For years, pro-life leaders found a soul mate in Ugandan President Yoweri Museveni. Like them, he opposed abortion and even fought international efforts to sneak abortion into an African Union document. He opposed efforts to promote homosexuality, although he never went so far as Zimbabwe Prime Minister Robert Mugabe in his hatefulness toward homosexuals. However, a new bill in the Ugandan legislature is tending toward the hateful, and Museveni’s friends around the world are calling on him to oppose it.
Ugandan Bill 18, known as the Anti-Homosexuality Bill 2009, criminalizes homosexual acts. Anyone found to repeatedly engage in homosexual acts faces the death penalty. People who touch one another in a “gay way” could be jailed, as could those who fail to report such an offence within 24 hours of witnessing them or finding out about it.
The bill has been opposed by Ugandan legal experts and human rights activists. Sylvia Tamale, a law don at Makarere University, said five of the 18 clauses in the law “are problematic from the legal point of view.” She added: “The attempt to outlaw the promotion of homosexuality will affect everybody because the clauses introduce censorship and undermine freedom of expression, speech, association and assembly.”
Valentin Kalende of the Coalition on Human Rights and Constitutional Law said “a better title for this bill would have been the anti-human rights bill.”
Here in America, some of Museveni’s staunchest supporters find themselves alarmed by his silence on the bill and are urging him to come out in opposition. Four Republican members of the U.S. House of Representatives – Congressmen Frank Wolf, Chris Smith, Trent Franks and Anh “Joseph” Cao – have written an open letter to Museveni urging him to stop the bill from becoming law.
Other American supporters of Museveni expressed their opposition to the bill in even stronger terms. Republican Senator Tom Coburn called the bill “absurd,” while Republican Senator Chuck Grassley described it as an “un-Christian and unjust proposal.”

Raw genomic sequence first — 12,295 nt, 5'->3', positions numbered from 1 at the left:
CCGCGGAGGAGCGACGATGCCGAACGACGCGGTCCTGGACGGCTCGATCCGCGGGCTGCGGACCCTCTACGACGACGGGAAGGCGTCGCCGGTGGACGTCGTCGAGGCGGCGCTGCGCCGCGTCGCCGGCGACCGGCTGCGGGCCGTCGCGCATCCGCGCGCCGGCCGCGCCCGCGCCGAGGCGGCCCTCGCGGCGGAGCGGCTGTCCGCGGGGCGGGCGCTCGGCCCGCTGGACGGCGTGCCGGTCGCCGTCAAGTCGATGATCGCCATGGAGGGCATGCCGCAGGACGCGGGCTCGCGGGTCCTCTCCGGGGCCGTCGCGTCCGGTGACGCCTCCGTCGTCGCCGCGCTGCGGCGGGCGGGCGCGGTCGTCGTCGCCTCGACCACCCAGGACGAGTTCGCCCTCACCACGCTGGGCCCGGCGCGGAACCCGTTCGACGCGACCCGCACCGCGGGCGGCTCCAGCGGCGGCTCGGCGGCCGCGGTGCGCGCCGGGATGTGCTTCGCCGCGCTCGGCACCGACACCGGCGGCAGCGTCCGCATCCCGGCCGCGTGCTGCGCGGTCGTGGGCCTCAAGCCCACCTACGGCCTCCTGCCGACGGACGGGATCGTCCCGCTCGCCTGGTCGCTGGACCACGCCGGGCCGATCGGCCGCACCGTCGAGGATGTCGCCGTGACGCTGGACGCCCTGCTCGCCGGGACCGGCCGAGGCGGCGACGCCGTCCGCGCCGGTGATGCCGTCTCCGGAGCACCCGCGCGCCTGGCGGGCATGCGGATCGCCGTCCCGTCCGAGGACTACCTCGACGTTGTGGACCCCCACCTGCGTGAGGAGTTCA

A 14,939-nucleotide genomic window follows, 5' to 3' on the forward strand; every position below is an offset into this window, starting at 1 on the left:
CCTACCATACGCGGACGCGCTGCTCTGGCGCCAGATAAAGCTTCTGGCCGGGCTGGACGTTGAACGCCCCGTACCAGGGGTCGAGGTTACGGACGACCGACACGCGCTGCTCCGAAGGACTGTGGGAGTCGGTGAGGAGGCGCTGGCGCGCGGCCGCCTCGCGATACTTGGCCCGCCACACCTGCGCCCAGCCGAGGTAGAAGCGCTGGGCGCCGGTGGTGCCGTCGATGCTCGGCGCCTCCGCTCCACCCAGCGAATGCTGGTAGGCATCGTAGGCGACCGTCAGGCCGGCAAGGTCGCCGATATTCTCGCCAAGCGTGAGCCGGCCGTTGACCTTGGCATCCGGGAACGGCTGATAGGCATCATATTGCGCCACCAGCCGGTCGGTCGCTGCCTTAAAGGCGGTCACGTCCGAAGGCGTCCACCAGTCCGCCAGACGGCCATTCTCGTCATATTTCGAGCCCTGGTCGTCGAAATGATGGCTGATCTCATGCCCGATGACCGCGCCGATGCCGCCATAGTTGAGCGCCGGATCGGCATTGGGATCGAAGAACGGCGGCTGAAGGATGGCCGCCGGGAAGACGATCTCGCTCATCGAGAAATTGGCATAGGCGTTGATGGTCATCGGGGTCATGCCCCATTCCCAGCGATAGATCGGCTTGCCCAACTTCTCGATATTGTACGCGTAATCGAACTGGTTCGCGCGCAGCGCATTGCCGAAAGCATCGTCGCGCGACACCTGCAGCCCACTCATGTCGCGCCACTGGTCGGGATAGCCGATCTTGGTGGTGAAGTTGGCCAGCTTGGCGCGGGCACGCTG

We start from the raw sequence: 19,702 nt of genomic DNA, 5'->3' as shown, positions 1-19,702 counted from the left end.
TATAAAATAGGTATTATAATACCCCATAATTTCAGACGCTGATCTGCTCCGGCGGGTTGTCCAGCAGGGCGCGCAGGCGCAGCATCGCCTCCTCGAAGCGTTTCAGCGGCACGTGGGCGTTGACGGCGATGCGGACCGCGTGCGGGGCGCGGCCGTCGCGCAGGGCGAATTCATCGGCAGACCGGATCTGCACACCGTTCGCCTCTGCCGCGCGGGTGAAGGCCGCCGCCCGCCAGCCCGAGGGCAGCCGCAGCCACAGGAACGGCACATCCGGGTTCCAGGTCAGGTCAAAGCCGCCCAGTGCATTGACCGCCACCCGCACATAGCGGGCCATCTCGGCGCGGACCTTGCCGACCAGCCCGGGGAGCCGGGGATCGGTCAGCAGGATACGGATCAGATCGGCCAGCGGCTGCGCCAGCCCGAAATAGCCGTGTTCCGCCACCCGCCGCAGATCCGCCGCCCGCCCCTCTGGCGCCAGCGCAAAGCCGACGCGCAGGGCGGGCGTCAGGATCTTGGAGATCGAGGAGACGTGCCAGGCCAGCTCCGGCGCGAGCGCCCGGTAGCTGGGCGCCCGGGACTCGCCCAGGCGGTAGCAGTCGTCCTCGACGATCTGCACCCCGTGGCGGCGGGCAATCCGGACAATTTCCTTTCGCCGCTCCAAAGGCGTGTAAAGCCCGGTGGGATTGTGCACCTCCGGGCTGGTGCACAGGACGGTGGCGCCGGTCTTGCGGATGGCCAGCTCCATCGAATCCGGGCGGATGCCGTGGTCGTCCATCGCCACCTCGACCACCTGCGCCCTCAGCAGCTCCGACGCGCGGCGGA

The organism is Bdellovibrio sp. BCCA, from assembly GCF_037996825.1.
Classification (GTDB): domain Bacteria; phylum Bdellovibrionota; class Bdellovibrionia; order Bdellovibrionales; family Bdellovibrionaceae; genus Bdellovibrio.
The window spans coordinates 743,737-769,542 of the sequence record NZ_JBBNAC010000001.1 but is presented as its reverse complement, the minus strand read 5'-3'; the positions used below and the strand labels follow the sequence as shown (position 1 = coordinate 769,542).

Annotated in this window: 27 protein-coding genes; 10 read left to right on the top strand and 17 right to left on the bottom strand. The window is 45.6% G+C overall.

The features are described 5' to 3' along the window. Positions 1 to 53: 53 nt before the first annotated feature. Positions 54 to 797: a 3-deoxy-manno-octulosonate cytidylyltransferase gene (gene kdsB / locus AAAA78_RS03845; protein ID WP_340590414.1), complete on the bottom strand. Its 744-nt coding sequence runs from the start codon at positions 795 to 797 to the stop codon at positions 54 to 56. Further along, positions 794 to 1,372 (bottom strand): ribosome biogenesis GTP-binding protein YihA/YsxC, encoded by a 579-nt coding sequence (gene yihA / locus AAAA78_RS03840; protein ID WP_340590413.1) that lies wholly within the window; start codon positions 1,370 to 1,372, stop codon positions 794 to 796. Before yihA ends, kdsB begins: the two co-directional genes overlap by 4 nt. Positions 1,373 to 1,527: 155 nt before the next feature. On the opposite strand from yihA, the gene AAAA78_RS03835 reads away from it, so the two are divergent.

So what if Museveni doesn’t oppose this legislation, but rather supports merely an adjustment? How will his current friends in the U.S. government react?
Keep in mind that opposition to the bill is not unanimous in Uganda. Homosexuality is not popular in Uganda or other parts of Africa. Many Ugandans abhor homosexuality and are not offended by the lengths to which the bill goes to stamp out homosexuality in their country. Many members of the Ugandan clergy (though not all) are key supporters of this legislation. Despite widespread international opposition to the bill, its sponsor, David Bahati, the Member of Parliament for Ndorwa, accuses gay rights groups in the West of “engaging in a game of manipulation, deception and control.” Like other Ugandan opponents of homosexuality, he sees the opposition as a sign that he is on the right track and is encouraged to push forward.
While Bahati focuses on the criminalization of forced homosexual acts as the basis for the bill, Ugandan law already punishes rape or sexual coercion. Moreover, homosexuality is proven to be responsible for only 15%of HIV-AIDS cases. So is the potential for rampant violation of Ugandan human rights worth the enemies this bill is creating for the country?
Responsible opponents of homosexual acts do not hate homosexuals or support legislation that equates them with rapists or turn their friends and colleagues into snitches. Those in America who oppose homosexuality and support Museveni now face a dilemma. At a time when they are fighting against the legalization of gay marriage in America, a Ugandan friend appears to support a hateful piece of legislation that simply cannot accept.
If Museveni fails to oppose this bill, he will surely lose the support of American friends even though they still share stands on many issues. How that will play out in terms of aid remains to be seen, but they certainly have to distance themselves from an approach that risks disaster in a country that has seen the face of holocaust before.